Revisiting the double-slit experiment, when electrons or photons are fired through the slits, what researchers find is that the pattern on the far side of the slit is not a build-up of points aligned with the slits as we would find if we replaced the particles with something more macroscopic, say bullets.

Instead what is discovered is a pattern of alternating dark and light bands. This is what first alerted scientists to the wave-like nature of particles, as this banding is characteristic of a phenomenon in waves called constructive and destructive interference.

These bands represent where the de Broglie waves are in phase and out of phase. In phase waves, where two peaks align, cause constructive interference, building points on the receiver, again a fluorescent screen, that form the dark bands. In contrast, where the waves are out of phase, there is destructive interference, no points are created, thus the light bands.

Thus, you can imagine that winding the phase of one of these waves will change that contrast of the banding on the fluorescent screen by decreasing or increasing the amount of constructive interference. This also allows us to see how inelastic scatterings cause a picture of different shades to be built. A picture that reflects the internal structure of the object being examined.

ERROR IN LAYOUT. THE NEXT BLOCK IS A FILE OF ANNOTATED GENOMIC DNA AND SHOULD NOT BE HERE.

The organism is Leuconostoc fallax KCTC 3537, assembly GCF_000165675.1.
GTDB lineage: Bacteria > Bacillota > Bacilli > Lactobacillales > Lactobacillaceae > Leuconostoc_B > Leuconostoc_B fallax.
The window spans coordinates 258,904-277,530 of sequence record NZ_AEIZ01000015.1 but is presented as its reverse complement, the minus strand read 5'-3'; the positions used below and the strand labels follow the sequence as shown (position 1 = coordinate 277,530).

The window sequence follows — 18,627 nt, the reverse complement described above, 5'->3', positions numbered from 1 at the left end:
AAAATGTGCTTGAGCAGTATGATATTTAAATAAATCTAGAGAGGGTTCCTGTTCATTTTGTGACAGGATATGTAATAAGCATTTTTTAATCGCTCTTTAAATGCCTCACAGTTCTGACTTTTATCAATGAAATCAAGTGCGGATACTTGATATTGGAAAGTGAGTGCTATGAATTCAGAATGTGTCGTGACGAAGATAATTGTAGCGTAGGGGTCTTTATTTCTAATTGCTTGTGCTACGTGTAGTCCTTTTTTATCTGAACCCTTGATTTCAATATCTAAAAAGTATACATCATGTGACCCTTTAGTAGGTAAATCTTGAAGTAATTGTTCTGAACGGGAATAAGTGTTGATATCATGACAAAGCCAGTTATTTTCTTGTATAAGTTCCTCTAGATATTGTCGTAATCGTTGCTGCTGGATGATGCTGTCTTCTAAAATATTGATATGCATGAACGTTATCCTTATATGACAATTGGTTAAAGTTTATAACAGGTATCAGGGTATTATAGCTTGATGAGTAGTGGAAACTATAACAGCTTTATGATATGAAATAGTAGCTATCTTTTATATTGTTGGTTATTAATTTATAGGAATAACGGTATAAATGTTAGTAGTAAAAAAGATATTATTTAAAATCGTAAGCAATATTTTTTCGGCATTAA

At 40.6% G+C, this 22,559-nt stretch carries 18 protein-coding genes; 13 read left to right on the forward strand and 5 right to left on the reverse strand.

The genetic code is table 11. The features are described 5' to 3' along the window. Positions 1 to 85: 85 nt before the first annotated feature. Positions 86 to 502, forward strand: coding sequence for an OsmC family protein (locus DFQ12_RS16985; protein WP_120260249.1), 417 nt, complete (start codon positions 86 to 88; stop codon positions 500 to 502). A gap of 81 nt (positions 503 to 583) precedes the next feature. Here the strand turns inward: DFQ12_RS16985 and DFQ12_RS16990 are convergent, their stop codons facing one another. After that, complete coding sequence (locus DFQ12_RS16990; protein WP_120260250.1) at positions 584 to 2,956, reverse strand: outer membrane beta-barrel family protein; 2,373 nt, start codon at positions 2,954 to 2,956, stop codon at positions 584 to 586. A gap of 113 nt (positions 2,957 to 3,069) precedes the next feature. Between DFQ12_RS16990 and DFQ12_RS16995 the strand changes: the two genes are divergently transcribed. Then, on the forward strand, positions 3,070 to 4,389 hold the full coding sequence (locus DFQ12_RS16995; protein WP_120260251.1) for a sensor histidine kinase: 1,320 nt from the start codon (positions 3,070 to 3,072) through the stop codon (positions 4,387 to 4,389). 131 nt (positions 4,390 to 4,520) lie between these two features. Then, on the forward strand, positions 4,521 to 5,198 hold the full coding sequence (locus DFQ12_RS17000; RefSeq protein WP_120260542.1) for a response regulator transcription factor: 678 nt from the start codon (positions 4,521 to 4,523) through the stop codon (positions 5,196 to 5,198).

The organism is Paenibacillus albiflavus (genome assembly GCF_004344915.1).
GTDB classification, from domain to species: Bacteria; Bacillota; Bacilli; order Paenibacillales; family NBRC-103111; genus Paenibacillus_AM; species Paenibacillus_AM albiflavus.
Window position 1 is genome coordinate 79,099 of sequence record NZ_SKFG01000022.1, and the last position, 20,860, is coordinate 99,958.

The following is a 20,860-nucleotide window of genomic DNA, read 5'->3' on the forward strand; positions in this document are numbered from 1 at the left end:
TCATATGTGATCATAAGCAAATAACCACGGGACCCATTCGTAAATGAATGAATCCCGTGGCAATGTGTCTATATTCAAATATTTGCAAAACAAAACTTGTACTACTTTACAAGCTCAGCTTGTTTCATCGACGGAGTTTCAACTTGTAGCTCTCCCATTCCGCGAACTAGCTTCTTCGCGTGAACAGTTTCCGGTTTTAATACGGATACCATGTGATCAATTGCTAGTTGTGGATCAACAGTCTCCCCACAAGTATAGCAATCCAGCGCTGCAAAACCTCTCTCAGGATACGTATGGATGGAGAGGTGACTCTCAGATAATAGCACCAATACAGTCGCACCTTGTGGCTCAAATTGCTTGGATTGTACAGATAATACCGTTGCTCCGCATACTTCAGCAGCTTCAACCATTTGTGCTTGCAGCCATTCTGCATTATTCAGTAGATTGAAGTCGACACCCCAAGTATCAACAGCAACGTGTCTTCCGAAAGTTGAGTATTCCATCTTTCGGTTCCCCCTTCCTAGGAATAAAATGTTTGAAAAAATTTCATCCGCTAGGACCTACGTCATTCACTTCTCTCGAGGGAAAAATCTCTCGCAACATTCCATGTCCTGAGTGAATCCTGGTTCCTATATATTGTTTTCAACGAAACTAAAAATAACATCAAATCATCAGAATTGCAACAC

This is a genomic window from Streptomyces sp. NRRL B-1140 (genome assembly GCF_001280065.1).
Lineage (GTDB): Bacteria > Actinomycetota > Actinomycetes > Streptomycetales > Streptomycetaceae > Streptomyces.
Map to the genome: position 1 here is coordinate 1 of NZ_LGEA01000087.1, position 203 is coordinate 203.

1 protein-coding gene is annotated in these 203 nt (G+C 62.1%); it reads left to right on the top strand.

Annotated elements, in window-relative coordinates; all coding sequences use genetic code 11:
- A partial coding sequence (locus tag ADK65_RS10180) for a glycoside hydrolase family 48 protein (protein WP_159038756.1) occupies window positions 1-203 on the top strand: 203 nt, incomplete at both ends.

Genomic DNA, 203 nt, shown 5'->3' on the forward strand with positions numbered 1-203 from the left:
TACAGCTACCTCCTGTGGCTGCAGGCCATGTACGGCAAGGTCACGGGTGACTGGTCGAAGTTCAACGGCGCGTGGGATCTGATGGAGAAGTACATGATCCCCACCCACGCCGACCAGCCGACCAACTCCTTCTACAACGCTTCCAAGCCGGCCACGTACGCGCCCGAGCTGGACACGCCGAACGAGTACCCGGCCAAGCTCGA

In a way, transmission electron microscopy can be viewed as the child of the double-slit experiment and thus, the advances that it has allowed in nanotechnology, virology, cancer research, and a multitude of other scientific fields are evidence of the extraordinary success of the very weird world of quantum physics.

References and Further Reading

Williams D.B., Carter C.B. ‘Scattering and Diffraction. In: Transmission Electron Microscopy,’ Springer, Boston, MA, (2009).l

Tang. C.Y, Yang. Z, Transmission Electron Microscopy (TEM), Membrane Characterization, (2017).

Griffiths. D. J, ‘Introduction to Quantum Mechanics,’ Cambridge University Press, (2017).

Feynman. R, ‘The Feynman Lectures,’ (1963).

Disclaimer: The views expressed here are those of the author expressed in their private capacity and do not necessarily represent the views of AZoM.com Limited T/A AZoNetwork the owner and operator of this website. This disclaimer forms part of the Terms and conditions of use of this website.

Robert Lea

Written by

Robert Lea

Robert is a Freelance Science Journalist with a STEM BSc. He specializes in Physics, Space, Astronomy, Astrophysics, Quantum Physics, and SciComm. Robert is an ABSW member, and aWCSJ 2019 and IOP Fellow.